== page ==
It seemed important to the students that Romeo be and remain “pictured” as a hero. “Sometimes good people can do bad things if it’s for a good cause—like Robin Hood,” said one student at St. James Academy. The students at Tallassee High School were asked to act as witnesses to what happened on the street in Verona. Their testimonies were given in the voices of various characters and bystanders. One student spoke for the dead Mercutio:

“As a friend of Romeo and the Montagues, I hold their pride and name also. I did not show or feel afraid or scared, just angry. I knew Romeo wouldn’t take up for himself or fight. So, I took the glory of fighting for him. As I remember, Romeo tried to come between us two. Tybalt drew his sword and penetrated my skin as I was behind Romeo. Romeo didn’t mean to get me hurt. My stomach was cut wide open and bleeding. Then I said a few words and died in Romeo’s arms.”

Scene 4: “This shall determine that.” (Romeo and Juliet 3.1)
In this scene we presented the events of the play through the format of a contemporary television talk show called “Viewpoints” in which the high school students translated Shakespeare’s crime scene into modern language. We later compiled their interpretations into a re-enactment that included dialogue between Romeo and Tybalt:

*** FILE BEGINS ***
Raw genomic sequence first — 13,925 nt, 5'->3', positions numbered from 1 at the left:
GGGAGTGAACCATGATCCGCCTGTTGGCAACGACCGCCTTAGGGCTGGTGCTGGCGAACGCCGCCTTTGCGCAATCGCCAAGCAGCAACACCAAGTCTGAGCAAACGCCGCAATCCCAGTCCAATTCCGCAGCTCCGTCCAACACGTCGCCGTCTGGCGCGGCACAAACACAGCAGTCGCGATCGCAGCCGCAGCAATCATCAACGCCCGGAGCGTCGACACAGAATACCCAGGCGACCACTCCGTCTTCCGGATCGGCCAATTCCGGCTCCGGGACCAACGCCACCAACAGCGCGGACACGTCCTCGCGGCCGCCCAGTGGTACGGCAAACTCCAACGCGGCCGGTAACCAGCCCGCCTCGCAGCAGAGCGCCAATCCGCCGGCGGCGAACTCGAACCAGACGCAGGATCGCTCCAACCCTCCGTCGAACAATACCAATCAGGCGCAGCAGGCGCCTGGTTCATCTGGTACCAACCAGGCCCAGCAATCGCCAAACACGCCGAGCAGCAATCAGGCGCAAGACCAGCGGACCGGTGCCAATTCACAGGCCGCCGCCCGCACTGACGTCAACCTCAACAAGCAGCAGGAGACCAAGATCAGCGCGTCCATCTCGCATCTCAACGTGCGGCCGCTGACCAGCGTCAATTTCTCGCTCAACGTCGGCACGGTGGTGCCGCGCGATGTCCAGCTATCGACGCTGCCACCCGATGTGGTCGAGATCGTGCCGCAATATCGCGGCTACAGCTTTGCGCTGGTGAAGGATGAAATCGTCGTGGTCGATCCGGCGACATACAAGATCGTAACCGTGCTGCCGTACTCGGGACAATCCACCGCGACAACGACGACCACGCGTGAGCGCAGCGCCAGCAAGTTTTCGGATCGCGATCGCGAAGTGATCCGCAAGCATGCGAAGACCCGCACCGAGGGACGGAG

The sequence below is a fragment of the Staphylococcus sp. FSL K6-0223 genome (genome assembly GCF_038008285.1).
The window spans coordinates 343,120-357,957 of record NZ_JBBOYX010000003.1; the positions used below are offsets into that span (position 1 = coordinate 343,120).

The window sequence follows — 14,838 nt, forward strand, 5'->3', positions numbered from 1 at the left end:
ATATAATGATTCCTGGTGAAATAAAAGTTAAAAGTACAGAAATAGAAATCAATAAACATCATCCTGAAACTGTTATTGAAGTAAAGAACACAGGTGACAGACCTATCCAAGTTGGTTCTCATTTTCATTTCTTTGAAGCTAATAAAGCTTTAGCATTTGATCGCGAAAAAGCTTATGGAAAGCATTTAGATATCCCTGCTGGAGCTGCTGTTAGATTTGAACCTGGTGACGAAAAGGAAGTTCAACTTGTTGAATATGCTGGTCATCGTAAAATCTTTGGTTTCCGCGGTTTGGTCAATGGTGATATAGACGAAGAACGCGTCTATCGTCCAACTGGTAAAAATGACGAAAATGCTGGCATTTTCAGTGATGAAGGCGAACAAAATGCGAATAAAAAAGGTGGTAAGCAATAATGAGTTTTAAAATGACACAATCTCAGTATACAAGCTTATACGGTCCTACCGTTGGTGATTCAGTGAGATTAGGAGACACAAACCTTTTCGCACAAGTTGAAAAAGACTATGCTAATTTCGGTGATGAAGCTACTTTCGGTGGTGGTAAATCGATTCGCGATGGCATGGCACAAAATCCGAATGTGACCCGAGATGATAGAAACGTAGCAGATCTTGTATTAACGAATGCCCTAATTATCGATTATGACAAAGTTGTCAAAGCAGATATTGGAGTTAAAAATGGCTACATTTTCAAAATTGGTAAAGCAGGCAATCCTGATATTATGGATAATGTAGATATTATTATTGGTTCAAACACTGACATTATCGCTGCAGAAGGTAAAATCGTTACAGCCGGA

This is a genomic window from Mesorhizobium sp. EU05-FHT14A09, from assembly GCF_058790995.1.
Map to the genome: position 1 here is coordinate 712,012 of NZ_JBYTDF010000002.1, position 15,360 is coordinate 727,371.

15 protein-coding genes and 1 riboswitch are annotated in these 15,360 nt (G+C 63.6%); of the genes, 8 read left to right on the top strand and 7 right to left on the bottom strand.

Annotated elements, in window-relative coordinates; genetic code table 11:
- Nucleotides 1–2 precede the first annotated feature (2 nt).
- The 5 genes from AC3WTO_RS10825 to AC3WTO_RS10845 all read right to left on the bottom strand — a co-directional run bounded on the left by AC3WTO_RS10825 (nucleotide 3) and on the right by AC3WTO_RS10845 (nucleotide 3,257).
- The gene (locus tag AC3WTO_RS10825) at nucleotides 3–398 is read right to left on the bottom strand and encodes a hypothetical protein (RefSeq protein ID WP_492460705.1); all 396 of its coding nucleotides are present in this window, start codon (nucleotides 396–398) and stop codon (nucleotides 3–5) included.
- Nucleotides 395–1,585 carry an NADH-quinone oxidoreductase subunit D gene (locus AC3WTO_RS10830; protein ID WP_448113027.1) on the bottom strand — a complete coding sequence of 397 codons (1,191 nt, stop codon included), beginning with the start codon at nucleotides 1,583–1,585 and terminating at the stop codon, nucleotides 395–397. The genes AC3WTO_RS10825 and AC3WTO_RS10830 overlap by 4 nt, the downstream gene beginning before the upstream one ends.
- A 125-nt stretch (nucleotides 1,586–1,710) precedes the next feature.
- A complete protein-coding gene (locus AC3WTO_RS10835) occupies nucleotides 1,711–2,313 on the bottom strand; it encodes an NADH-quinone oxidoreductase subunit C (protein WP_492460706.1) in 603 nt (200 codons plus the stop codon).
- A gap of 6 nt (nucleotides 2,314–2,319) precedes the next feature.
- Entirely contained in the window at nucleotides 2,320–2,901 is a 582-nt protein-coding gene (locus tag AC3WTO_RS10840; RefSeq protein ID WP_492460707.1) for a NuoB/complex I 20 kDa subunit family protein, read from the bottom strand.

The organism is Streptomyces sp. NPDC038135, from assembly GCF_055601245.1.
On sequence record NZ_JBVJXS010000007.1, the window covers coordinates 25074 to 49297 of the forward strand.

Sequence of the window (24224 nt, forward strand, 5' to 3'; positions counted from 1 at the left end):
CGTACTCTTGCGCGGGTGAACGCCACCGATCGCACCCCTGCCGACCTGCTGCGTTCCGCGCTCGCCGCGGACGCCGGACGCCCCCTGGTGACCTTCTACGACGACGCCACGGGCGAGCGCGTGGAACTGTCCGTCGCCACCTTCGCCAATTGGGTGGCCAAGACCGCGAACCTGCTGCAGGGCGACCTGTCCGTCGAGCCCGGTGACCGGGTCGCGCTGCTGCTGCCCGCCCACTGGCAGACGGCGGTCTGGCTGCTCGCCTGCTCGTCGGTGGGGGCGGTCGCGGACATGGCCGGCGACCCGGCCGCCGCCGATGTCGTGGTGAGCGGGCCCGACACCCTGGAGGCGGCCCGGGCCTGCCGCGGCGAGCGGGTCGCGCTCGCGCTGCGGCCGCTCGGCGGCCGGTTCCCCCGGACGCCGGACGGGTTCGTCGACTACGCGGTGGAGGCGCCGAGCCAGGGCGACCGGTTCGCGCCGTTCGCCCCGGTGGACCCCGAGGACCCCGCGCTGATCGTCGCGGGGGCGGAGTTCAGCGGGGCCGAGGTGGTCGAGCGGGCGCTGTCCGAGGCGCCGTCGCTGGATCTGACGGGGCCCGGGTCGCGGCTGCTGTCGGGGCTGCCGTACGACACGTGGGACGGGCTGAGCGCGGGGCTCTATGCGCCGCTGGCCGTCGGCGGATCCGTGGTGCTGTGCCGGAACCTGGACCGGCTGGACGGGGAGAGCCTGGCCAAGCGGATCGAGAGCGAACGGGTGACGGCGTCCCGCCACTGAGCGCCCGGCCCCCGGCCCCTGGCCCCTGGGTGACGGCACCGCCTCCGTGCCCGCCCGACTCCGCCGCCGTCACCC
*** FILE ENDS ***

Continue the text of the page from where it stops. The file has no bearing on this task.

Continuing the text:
ROMEO: Tybalt, I don’t like how you in my grill, but I won’t fight you. I ain’t no punk. You don’t know nothin’ about me. So I’m leavin’ fool. Hollar at ya.

TYBALT: Romeo, you dissin’ me? I’m fixin’ to open up a can of whoop ...

ROMEO: Tybalt, I’m not frontin’ on you. You my boy and you don’t even know why you my boy. So, Capulet, until you do know, just chill.

The re-enacted crime was scrutinized by an imaginary talk show host and her two guests, a boot camp director and a child psychologist. The two guests took turns addressing the problem of youth violence. Their advice, written by the high school students, reflected the radical differences between a punitive disciplinarian and a nurturer:

THE MAJOR: The law is the law. Justice demands Romeo’s death.

THE PSYCHOLOGIST: We have to remember these are children. We are quick to make rules but negligent in giving them the tools to do the right thing.

Scene 5: “​​​​​​​O, I am fortune’s fool.”​​​​​​​ (Romeo and Juliet 3.1)